Higher rates in core market rates triggered higher local rates across emerging markets; in segments such as higher-yielding local markets, we believe the adjustment appears excessive.

At first sight, the yield increase in emerging markets local bonds so far this year is not significantly out of line with what we saw in developed markets. Only in February and March, when U.S. real yields started to move higher more meaningfully, did the underperformance of both EM FX and local rates become more pronounced. However, the dispersion among the 19 countries represented in JP Morgan’s GBI EM Global Diversified index is significant. Where the average index yield moved wider by 73 basis points (versus the five-year U.S. Treasury’s 41bps move), some low-beta countries like China, Romania and the Dominican Republic saw yields moving sideways or even lower. Most other low- and mid-yielding EM countries, predominantly in Asia and Central Europe, moved in tandem with core markets.

The generic theme here was that, with the cyclical recovery gaining strength and inflationary pressures building, yields adjusted higher. In some cases (the Czech Republic, Hungary and South Korea), central banks are already expected to tighten monetary policy. Most other Asian central banks see no reason yet to abandon their easy monetary stance as long as the number of COVID cases remains elevated, and as long as (core) inflationary pressures remain muted. Yields in the long end of the curve went higher, pressured by ongoing fiscal stimulus and increased issuance.

In contrast, the sell-off across EM high yielders has been much more disorderly. The combination of higher core market yields, (supply-side) inflationary pressures, fiscal underperformance and idiosyncratic (in most cases politically motivated) drivers triggered a significant repricing of risk premia in the curves of Turkey (+498bps), Brazil (+246bps) and Colombia (+171bps) and, to a lesser extent, Peru, Chile, Mexico and Russia. The front end and belly of curves started to factor in a full hiking cycle, but also (real) rates further out on the curve moved considerably wider. The magnitude of the move is remarkable when taking into account more favorable factors such as the considerable slack in most economies after the COVID-induced collapse of 2020, supportive commodity prices and transitory inflationary pressures as base effects kick in later this year.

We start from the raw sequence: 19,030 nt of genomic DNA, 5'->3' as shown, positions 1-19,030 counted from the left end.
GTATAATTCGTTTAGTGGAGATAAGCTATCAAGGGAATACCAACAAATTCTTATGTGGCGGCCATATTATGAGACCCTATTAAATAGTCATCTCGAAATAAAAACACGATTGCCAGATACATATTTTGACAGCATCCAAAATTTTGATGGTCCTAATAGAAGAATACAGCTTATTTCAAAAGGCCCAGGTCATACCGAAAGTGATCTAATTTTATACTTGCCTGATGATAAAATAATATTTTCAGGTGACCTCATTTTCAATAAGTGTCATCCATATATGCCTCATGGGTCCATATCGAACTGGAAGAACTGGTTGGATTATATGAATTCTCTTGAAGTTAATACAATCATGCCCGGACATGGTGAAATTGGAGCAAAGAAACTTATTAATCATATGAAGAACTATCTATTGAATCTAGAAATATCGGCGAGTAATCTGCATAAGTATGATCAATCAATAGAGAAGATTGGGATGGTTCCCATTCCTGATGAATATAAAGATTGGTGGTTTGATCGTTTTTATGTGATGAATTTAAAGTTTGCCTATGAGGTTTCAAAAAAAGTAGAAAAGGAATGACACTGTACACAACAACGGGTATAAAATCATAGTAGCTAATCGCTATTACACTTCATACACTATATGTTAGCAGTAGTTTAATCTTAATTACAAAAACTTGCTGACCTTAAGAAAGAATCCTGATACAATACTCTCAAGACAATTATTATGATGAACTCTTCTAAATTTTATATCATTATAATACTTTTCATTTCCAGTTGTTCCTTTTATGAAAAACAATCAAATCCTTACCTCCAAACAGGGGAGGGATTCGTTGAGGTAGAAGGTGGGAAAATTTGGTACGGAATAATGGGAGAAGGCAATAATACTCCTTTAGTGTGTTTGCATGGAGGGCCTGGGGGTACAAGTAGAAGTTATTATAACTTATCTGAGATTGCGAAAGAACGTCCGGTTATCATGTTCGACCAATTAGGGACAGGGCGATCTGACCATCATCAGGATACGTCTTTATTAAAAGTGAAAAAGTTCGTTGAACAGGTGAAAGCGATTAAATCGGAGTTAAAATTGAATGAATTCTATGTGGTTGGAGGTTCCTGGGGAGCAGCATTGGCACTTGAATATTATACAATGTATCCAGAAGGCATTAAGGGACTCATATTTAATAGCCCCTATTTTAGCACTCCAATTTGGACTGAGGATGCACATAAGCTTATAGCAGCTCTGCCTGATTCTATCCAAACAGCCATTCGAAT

Going forward, core market developments are likely to be more gradual than the pattern seen earlier this year, reducing volatility. The sizeable risk premium in various cases captures expected rate hikes, but also liquidity and real risk premia that weren’t there earlier (e.g., 10-year real yield in Mexico at 2.6%, Russia, 3.1% and Indonesia, 3.4%). Due to these factors, we have upgraded our outlook for local bonds with an emphasis on higher-yielding rate markets.